02 April 2006

torino for two

For Stefano and myself Torino used to mean "site of the Olympics." But after this weekend it means something else. Something quite unexpected and terribly too good. We were certainly very impressed by the Egyptian museum (see later post). And we were very happy with the aesthetics of the city and intrigued by its people. But what caught our attention first, and was the result of serendipitous good timing alone, was "La Grande Festa Del Cioccolato" - the Chocolate Festival. Chocolate, my friends. An entire piazza filled with the stuff.

Piazza San Carlo was framed with tented exhibitions by various producers and purveyors of "cioccolato" -- pronounced "choc-oh-lott-oh" and seemingly embraced by the Italians with even more vigor than Americans. The clincher was that each exhibitor offered samples of just about everything they had on display - the most requested taste seemed to be from the jars of soft chocolate. Think Nutella but gourmet. Everyone was walking around nursing a miniature spoon recently dunked into the stuff. And not to be outdone, Nutella had it's own booth and was selling Nutella milkshakes, crepes and more. But that's the simple stuff.

The chocolate purveyors were very creative in their combinations and that's where things got interesting. Think of a flavor... Let's try curry. Were there any curry chocolate bars at the Torino Chocolate Festival? Why yes, there were. Licorice? Don't be silly - of course.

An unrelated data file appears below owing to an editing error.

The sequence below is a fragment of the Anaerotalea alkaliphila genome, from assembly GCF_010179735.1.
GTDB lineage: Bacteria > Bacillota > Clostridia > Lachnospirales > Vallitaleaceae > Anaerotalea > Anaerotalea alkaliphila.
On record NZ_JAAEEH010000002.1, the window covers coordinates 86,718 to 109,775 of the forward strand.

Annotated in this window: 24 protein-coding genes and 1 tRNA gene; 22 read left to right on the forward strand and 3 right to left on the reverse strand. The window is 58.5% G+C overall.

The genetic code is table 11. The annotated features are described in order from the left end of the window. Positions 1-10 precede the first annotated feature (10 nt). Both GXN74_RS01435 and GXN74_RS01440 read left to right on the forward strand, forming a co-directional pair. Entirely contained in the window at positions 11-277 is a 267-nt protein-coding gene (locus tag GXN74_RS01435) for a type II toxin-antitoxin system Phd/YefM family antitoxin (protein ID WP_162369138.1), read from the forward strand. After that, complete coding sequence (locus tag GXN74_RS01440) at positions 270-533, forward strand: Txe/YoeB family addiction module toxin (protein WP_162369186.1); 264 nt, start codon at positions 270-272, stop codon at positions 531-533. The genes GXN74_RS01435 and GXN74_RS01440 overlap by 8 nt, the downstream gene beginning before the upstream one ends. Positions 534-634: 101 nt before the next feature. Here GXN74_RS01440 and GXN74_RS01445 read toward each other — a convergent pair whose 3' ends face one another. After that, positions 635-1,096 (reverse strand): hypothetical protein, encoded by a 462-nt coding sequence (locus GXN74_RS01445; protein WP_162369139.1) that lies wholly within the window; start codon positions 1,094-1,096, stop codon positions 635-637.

Shall we ratchet up the oddball factor... something more difficult... smoked chocolate? "Cioccolato affumicato?" Had it. And while I wouldn't say it's required eating it was very worth the taste. With a smoky flavor wisping through, it's the only time I've eaten chocolate and felt very masculine in the process-- like a lumberjack who'd wandered into Godiva.

Winner of best in show for "new ways of thinking about an old favorite," for us, was salted dark chocolate. Weird and wonderful it's chocolate with a salty wave rushing through it - not sharp, but smooth and surprising. We brought home a bar and have already cracked in for a square or two.

Of course there were perfect candied orange wheels dipped in dark chocolate. And the traditional candy of Torino - the elongated triangular log called the "giandujotto" which is way too easy to eat. Creamy, soft and often tinged with hazelnut - it's a bite and a half of decadence wrapped in metallic paper. Sheets of chocolate with candied ginger, halved figs or curled walnuts laying along the top. Whatever chocolate you may have tasted once in a boutique years ago, or dream about in a world veined with chocolate rivers... was there.

So while we may not have seen the Alps, we did see a Harry Potter chocolate Easter egg the size of a pregnant sow. Thank you Torino. And not just for the chocolate - thank you for giving the Italians a reason to stop smoking for two seconds. Cause otherwise they couldn't come in the tent for chocolate. It's the little things, really.

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